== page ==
One of the new features of Compute Manager 11.1 is the inclusion of a formal extension that permits the 3D and 2D visualization of jobs while they are running.  

Says Parameshwaran, “Previously you submitted a job and looked at all the ASCII text files in the viewer – you would have to go through pages and pages of log files generated by the solvers.”  

For example, he continues, you might want to look at an X-Y plot that has 1000 data points derived from an eight-gigabyte file.  You are sitting in your office in California, and your cluster is in Michigan, and it’s going to take a year and a day to download the results. With the Results Visualization Service, some clever server-side co-processing of the visual data can turn a cumbersome file that takes forever to download into information that can be viewed while the job is running.

Parameshwaran explains that with the help of the Compute Manager plug-in, both large enterprises and SMMs are able to see 3D animation and view 2D plots in the form of line graphs in their web browsers.  With the Results Visualization Service, users can visualize and manipulate 2D plots and curves generated from job results data.  This includes working with such computer-aided engineering (CAE) apps as finite element analysis (FEA) and computational fluid dynamics (CFD) available in HyperWorks.

The new version of the software also supports the viewing and management of job arrays.  A simple-to-navigate interface allows easy submission and access to jobs and individual sub-jobs with their specific properties and files.

Access control is another new feature providing administrators with fine-grained control of who has access to what portions of the application.  A centralized configuration system for defining users and their groups allows users to share solver profiles and control access to clusters and applications.


Altair has also made life easier for systems administrators, especially in smaller companies, by providing Compute Manager as an out-of-the-box product with minimal data staging and other configuration requirements.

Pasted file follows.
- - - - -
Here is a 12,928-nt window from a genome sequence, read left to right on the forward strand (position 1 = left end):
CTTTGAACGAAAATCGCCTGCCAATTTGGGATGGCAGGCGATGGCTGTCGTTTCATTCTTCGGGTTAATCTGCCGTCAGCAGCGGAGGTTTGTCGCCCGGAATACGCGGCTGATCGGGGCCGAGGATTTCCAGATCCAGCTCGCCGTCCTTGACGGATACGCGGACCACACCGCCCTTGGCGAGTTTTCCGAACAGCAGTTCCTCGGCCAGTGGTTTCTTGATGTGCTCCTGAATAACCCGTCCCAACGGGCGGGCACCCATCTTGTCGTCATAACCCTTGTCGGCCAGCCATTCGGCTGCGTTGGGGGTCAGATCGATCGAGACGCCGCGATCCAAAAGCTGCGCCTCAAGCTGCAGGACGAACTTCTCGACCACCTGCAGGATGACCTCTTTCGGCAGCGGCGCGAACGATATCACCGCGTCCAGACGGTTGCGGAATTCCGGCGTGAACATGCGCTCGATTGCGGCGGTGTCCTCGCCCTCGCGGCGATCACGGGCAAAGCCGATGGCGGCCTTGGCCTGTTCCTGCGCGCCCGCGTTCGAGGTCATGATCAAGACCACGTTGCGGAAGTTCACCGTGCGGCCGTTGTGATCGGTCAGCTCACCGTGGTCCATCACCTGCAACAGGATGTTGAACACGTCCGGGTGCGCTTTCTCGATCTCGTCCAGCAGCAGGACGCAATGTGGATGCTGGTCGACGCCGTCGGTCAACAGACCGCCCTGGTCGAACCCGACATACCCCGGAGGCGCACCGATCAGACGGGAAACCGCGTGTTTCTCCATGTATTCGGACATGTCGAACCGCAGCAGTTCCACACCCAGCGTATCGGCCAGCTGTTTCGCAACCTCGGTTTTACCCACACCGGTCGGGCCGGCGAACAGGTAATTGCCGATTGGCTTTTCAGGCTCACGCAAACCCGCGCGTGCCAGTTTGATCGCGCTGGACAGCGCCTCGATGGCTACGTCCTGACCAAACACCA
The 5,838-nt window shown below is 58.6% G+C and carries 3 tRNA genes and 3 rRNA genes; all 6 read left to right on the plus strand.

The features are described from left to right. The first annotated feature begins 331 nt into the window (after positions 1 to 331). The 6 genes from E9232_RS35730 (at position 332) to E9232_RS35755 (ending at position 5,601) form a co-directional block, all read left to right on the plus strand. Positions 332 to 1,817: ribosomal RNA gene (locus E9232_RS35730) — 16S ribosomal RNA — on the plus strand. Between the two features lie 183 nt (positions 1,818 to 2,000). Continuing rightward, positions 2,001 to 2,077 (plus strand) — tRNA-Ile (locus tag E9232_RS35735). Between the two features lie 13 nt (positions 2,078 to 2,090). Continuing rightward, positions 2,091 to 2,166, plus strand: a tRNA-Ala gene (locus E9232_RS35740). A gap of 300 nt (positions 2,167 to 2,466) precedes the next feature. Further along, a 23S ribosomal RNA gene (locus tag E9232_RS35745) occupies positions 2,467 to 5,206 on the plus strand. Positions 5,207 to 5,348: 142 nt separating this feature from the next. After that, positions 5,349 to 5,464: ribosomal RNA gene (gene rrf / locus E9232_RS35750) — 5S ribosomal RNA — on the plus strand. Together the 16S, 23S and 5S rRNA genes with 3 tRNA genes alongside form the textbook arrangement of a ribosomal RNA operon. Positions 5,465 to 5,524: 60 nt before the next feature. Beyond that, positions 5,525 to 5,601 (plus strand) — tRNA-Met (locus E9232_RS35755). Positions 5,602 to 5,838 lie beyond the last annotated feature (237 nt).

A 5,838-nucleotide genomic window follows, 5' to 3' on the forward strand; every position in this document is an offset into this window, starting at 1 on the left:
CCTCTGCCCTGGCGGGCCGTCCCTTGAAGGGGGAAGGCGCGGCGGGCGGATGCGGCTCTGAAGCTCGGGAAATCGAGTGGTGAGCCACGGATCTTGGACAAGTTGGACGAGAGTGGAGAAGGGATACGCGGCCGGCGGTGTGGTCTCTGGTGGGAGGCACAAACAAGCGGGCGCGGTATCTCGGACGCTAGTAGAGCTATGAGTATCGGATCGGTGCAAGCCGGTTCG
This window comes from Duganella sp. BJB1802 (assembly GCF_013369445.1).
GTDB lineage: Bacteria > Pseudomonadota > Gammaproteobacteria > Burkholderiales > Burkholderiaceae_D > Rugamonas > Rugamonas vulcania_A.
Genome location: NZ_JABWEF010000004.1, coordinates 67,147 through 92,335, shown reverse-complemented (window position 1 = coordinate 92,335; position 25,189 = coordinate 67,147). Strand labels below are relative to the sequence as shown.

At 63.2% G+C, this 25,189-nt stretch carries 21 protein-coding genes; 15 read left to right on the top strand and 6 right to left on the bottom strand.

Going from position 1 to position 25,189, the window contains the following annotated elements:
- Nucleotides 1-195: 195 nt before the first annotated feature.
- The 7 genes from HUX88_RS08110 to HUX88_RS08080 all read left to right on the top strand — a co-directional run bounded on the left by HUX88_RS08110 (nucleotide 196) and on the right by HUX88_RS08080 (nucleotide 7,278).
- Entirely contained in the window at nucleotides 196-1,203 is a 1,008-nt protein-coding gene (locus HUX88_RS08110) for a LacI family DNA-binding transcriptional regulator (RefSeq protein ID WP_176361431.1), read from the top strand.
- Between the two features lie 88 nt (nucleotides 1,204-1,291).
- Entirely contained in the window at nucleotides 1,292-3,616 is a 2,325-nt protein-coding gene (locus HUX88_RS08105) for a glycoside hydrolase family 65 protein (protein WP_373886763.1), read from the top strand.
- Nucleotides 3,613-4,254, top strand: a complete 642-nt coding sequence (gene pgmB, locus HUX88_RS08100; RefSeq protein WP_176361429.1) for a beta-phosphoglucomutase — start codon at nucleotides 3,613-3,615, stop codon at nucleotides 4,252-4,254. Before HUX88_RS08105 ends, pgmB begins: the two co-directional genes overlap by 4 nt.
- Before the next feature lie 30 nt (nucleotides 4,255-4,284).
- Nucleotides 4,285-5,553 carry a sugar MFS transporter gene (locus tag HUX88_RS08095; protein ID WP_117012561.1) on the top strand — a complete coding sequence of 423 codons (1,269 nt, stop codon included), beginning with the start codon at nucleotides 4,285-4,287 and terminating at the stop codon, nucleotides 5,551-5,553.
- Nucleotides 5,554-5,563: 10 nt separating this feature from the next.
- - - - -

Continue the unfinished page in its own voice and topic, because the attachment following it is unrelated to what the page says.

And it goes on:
Parameshwaran also points out that Altair has a global support force of more than 500 engineers available to help customers with the implementation and use of the company’s portfolio of products and services.

Cloud computing figures heavily in Altair’s plans and the company is currently engaged in an experiment called HyperWorks On-Demand.  Many SMMs are already using HyperWorks products such as HyperMesh and HyperView as well as solvers like RADIOSS and OptiStruct.  HyperWorks On-Demand provides customers with an easy way to access these applications running on HPC resources in the cloud.  

Also, licensing problems, often a major stumbling block to SMMs who want to implement HPC solutions, are minimized by the unique pay-for-use, unit-based business model incorporated in PBS Works, Altair’s suite of on-demand computing technologies.

“All our solutions run on the same token system, so a SMM that is already using HyperWorks running on a small cluster with two or three nodes, can use the same tokens to access a powerful HPC system in the cloud,” says Parameshwaran.  “The complexity of accessing and using these resources is hidden by Compute Manager.”

Whether or not HyperWorks On-Demand becomes a permanent member of Altair’s portfolio remains to be seen.  It is, after all, an experiment as the company, like so many other ISVs, explores the promises and pitfalls of cloud computing.

In the meantime, HyperWorks On-Demand can be used as a test bed for SMMs and larger manufacturing enterprises to try Compute Manager in Altair’s cloud experiment.  And Compute Manger is here to stay.